Amoxicillin is a broad-spectrum aminopenicillin and is indicated in the treatment of bacterial infections such as actinomycosis, biliary-tract infections, bone and joint infections, acute exacerbations of chronic bronchitis, gastroenteritis, (including Escherichia coli enteritis and Salmonella enteritis, but not shigellosis), gonorrhoea, mouth infections, sinusitis, otitis media, pneumonia (except where Mycoplasma suspected), typhoid and paratyphoid fever, urinary-tract infections, bacterial meningitis and the prophylaxis of endocarditis.
It is also used in the treatment of Lyme disease.
Glandular fever and lymphatic lymphoma.
Bacterial resistance to amoxicillin or ampicillin.
The most common adverse effects are sensitivity reactions including urticaria, maculopapular rashes (often appearing more than seven days after commencing treatment), fever, joint pains and angioedema. Anaphylaxis occasionally occurs and has sometimes been fatal. Late sensitivity reactions may include serum sickness-like reactions, haemolytic anaemia and acute interstitial nephritis.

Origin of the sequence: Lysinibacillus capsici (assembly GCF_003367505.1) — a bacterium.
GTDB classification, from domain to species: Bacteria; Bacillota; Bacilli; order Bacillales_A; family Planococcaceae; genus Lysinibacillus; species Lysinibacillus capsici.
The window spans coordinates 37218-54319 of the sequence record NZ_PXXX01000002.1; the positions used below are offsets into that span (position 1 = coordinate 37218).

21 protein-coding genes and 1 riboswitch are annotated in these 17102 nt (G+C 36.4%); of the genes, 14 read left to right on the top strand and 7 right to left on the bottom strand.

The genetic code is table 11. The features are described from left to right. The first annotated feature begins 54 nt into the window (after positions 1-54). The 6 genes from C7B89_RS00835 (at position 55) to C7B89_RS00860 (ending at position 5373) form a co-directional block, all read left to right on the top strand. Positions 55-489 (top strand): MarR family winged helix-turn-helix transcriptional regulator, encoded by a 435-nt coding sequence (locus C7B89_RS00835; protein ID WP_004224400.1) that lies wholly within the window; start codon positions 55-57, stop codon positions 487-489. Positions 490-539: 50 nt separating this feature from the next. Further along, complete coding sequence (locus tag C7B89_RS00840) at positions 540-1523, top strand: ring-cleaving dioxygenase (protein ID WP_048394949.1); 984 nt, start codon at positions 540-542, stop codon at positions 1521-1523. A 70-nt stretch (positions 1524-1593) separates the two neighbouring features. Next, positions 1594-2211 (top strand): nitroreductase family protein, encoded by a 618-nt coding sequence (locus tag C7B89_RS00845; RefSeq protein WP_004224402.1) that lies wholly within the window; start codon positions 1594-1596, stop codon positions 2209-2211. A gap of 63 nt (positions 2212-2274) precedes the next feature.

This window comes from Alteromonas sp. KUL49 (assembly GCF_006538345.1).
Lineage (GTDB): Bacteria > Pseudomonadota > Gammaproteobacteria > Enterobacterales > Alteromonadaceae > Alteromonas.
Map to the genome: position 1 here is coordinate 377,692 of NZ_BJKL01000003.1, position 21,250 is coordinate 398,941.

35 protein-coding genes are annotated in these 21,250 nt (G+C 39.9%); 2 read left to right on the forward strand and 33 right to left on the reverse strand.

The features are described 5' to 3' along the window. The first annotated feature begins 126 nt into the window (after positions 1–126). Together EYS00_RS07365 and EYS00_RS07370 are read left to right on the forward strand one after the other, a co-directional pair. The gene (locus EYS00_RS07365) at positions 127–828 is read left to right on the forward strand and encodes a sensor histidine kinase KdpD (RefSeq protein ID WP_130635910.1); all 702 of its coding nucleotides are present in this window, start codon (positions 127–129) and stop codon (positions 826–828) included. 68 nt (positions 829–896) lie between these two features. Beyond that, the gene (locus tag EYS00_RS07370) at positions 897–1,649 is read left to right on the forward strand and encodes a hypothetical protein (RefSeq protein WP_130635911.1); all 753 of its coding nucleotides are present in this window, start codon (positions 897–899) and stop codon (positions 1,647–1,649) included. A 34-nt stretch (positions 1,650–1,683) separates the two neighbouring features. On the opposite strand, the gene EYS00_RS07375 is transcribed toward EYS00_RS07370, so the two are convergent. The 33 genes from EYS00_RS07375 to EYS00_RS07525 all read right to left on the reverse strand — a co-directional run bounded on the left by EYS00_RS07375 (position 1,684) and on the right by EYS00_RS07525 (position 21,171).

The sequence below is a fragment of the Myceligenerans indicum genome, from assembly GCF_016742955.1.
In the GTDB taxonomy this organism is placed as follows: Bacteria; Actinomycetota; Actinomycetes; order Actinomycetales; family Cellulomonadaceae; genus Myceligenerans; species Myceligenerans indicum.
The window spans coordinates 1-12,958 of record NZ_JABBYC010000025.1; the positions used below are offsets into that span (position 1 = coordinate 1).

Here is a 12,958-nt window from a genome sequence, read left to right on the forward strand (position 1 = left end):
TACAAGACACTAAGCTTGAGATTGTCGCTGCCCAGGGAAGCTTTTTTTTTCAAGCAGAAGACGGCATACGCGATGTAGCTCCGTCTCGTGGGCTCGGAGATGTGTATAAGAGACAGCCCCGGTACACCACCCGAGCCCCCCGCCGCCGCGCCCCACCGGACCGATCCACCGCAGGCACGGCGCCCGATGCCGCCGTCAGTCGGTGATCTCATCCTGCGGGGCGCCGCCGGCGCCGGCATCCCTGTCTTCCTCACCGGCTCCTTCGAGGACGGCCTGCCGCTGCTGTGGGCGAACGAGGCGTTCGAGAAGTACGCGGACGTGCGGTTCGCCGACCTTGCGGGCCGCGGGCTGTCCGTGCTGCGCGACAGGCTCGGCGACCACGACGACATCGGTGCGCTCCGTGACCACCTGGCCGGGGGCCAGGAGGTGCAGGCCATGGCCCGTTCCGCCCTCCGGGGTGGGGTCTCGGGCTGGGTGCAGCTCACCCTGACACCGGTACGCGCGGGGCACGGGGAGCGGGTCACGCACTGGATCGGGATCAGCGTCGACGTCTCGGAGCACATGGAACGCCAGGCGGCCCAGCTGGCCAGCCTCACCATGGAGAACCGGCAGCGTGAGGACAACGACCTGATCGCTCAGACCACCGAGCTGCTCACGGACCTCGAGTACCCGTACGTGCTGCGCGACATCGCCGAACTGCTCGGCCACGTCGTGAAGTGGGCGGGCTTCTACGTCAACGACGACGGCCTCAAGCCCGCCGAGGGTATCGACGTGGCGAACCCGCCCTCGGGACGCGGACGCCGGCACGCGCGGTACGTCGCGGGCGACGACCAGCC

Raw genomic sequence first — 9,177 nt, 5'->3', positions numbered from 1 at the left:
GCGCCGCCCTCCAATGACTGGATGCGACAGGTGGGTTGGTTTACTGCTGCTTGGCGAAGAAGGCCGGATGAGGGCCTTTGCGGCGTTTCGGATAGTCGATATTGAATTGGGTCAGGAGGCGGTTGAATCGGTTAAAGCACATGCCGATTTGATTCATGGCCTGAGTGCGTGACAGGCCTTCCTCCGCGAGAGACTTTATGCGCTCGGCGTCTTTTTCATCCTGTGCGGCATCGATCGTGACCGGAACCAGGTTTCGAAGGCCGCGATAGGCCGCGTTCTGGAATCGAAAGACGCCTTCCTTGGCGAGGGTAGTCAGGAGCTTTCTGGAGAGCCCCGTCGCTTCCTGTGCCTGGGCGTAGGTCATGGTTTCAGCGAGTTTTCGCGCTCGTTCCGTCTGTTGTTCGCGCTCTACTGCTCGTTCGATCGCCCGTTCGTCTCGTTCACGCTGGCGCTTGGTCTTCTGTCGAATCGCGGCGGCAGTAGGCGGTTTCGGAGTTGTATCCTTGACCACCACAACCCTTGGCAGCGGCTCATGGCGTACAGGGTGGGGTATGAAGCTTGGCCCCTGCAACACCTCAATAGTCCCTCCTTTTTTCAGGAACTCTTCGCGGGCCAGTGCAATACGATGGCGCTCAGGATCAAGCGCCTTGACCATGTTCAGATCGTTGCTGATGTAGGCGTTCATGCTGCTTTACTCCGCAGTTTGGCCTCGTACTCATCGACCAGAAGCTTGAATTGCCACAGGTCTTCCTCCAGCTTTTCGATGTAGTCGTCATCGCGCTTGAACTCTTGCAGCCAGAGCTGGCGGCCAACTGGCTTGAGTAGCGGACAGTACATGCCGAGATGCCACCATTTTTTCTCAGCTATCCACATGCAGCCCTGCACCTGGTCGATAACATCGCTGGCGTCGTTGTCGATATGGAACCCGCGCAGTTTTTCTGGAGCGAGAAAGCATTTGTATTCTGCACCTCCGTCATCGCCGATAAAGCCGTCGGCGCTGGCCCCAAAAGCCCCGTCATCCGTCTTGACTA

Other adverse effects are generally associated with large intravenous doses of amoxicillin or impaired renal function. These include transient leukopenia and thrombocytopenia, haemolytic anaemia and neutropenia (which might have some immunological basis); prolongation of bleeding time and defective platelet function; convulsions and other signs of central nervous system toxicity (encephalopathy has been reported following intrathecal administration and can be fatal); electrolyte disturbances due to administration of large amounts of sodium.
Most patients with infectious mononucleosis develop a maculopapular rash when treated with amoxicillin, and patients with other lymphoid disorders such as lymphatic leukaemia also appear to be at higher risk.
Some patients with syphilis may experience a Jarisch-Herxheimer reaction shortly after treatment is started. Symptoms include fever, chills, headache and reaction at the site of lesions. The reaction can be dangerous in cardiovascular syphilis or where there is a serious risk of increased local damage such as with optic atrophy.
Gastrointestinal effects (diarrhoea and nausea) reported with amoxicillin commonly occur after oral administration, not parenteral administration. Pseudomembranous colitis has been reported with most antibiotics.
Erythema multiforme (including Stevens-Johnson syndrome, toxic epidermal necrolysis, exfoliative dermatitis, hepatitis and cholestatic jaundice have been reported with combined amoxicillin and clavulanic acid therapy.
Pregnancy and breastfeeding:
If you are pregnant, think you might be pregnant or are breast feeding, you must tell your doctor or nurse before you are given this medicine.